Intuit, Chipsoft Agree to Merge in $225-Million Deal
The nation’s leading makers of personal finance and tax-preparation software, both based in California, announced late Wednesday that they have agreed to merge in a deal valued at $225 million.
Intuit Inc., whose popular Quicken software helps users automate their bill paying, and Chipsoft Inc., the maker of TurboTax and MacInTax software for preparing tax returns, said holders of Chipsoft shares would swap them for about 7.25 million shares of Intuit stock, equal to about 39% of the merged company.
If the deal, announced after the stock markets had closed, wins shareholder approval, San Diego-based Chipsoft will become a wholly owned subsidiary of Intuit, which has headquarters in Menlo Park. The market value of the combined company will be about $600 million.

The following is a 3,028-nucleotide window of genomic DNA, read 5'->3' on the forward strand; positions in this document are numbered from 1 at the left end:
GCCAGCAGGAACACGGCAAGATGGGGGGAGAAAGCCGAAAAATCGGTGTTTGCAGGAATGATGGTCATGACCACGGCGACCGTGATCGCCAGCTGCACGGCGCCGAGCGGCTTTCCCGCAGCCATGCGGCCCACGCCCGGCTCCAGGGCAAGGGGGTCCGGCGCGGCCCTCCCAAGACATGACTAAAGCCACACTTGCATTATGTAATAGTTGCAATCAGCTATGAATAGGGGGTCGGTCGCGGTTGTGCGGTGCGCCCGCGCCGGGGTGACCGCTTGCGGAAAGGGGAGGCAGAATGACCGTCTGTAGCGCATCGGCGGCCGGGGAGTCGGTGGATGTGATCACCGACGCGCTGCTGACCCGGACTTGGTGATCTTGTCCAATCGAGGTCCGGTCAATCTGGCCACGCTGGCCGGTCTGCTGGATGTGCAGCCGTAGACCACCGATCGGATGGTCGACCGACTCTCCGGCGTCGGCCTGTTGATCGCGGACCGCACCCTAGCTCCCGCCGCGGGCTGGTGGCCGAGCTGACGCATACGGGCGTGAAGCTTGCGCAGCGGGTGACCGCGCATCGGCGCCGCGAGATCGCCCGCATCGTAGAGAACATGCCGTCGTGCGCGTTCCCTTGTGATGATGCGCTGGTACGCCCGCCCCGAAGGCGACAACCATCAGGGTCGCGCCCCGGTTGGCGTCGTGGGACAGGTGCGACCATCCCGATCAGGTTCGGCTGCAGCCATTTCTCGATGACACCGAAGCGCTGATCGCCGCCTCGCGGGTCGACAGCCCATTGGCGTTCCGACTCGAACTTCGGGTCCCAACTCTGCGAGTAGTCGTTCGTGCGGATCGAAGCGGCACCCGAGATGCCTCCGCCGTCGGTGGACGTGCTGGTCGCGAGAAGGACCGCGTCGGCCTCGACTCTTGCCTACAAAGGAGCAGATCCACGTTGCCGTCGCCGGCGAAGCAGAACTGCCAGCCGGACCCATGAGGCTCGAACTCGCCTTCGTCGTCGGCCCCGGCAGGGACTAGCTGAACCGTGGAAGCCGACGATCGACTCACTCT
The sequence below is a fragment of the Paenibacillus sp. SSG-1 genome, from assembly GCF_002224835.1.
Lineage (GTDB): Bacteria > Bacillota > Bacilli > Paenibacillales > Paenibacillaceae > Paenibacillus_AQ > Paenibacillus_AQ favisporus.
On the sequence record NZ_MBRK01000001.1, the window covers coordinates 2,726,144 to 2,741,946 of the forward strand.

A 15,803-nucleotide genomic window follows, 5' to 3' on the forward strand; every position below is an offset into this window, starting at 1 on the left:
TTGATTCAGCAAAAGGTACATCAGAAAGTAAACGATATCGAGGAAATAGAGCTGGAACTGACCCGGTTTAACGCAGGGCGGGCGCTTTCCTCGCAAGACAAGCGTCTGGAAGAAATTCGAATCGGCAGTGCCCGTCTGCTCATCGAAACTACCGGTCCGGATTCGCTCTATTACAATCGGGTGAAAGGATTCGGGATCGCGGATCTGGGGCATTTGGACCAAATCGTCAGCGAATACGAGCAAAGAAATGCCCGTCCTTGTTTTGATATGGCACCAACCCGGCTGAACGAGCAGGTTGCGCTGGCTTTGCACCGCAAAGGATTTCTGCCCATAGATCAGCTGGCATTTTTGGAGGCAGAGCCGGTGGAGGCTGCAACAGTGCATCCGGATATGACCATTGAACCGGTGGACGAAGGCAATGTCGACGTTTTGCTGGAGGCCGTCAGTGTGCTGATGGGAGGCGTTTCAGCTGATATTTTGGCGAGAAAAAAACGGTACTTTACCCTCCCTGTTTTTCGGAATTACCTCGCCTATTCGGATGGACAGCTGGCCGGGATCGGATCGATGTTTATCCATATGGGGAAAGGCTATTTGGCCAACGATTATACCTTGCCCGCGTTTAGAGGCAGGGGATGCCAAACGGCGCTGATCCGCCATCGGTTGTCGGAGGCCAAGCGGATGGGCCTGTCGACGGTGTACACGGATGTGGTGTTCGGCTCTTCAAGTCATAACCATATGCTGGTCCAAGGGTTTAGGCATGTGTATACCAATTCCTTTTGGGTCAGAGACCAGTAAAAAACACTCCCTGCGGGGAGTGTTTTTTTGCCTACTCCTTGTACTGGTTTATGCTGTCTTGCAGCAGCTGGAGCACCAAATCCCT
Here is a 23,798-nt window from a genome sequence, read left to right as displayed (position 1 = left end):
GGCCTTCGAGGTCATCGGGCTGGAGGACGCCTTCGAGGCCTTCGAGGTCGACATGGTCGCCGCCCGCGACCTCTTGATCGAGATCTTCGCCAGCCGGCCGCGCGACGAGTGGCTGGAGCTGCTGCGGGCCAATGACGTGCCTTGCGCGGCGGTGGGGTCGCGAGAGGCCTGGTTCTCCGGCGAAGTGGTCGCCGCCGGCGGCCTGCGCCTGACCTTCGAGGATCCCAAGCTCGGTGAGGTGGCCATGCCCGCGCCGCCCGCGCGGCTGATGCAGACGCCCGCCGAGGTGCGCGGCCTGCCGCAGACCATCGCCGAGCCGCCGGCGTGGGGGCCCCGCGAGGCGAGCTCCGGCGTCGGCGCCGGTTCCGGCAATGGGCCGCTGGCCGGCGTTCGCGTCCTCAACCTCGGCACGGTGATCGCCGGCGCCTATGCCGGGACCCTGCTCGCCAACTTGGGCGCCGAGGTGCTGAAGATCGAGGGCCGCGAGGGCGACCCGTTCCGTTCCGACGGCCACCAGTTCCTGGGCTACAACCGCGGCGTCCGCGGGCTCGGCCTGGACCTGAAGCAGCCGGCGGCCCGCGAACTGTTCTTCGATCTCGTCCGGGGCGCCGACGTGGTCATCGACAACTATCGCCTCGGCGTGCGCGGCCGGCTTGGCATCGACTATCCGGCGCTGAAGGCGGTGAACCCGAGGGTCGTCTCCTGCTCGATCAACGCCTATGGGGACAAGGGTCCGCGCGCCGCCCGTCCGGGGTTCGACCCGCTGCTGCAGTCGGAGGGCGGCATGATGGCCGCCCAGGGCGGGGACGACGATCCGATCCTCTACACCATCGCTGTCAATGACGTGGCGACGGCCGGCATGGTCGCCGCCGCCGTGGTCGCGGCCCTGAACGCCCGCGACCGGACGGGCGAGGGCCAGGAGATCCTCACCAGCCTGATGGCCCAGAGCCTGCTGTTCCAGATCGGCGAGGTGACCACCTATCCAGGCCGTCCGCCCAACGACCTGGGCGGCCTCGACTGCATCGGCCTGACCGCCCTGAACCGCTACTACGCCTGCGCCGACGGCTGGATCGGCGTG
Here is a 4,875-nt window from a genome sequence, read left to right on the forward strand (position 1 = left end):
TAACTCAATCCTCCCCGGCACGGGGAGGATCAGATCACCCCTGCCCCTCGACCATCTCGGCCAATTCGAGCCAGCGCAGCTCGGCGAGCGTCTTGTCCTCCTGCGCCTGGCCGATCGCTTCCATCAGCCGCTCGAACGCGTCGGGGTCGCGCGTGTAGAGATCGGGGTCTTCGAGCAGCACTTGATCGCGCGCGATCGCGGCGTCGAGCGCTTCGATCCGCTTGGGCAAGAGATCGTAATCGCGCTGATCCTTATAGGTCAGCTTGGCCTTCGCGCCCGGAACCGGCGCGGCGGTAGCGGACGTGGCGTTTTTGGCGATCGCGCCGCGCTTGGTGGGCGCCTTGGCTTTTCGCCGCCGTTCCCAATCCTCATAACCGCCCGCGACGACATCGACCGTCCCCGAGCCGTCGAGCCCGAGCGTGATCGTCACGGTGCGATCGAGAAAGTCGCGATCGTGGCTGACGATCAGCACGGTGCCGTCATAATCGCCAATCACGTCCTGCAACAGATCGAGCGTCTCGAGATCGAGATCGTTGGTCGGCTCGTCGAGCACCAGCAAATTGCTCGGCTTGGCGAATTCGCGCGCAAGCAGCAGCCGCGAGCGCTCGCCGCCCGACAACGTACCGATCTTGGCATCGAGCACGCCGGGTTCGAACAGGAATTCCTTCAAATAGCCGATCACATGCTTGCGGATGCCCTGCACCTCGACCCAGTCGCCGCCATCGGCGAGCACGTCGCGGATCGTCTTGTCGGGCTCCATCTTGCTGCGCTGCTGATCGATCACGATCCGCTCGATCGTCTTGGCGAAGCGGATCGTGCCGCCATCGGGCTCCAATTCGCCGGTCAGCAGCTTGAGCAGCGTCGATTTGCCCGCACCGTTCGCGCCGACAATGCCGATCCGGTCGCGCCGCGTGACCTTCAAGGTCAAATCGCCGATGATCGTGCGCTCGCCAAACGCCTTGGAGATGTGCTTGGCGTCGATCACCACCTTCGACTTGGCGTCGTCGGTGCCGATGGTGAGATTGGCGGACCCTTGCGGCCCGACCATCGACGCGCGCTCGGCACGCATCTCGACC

“These are two very strong companies who are surviving and thriving wonderfully,” said Scott Cook, Intuit president and chief executive. “There are no weak sisters here.”
Intuit, which markets to individuals and businesses, is in line to post $110 million in sales in its current fiscal year, which ends Sept. 30. Chipsoft, with more than 325 tax-preparation products for professionals and consumers, reported $70 million in sales for the year ended June 30.
Both companies, Cook noted, are quite profitable and have loyal customers who routinely buy updated versions, services and supplies to augment their software--a situation he said is unusual in the business.
In June, the U.S. Justice Department cited antitrust concerns when it squashed a Chipsoft effort to buy Meca Software Inc., its chief rival in tax-preparation software, for $58 million in cash.
Cook indicated that he expects no such trouble with this deal, saying, “We have no competing products.”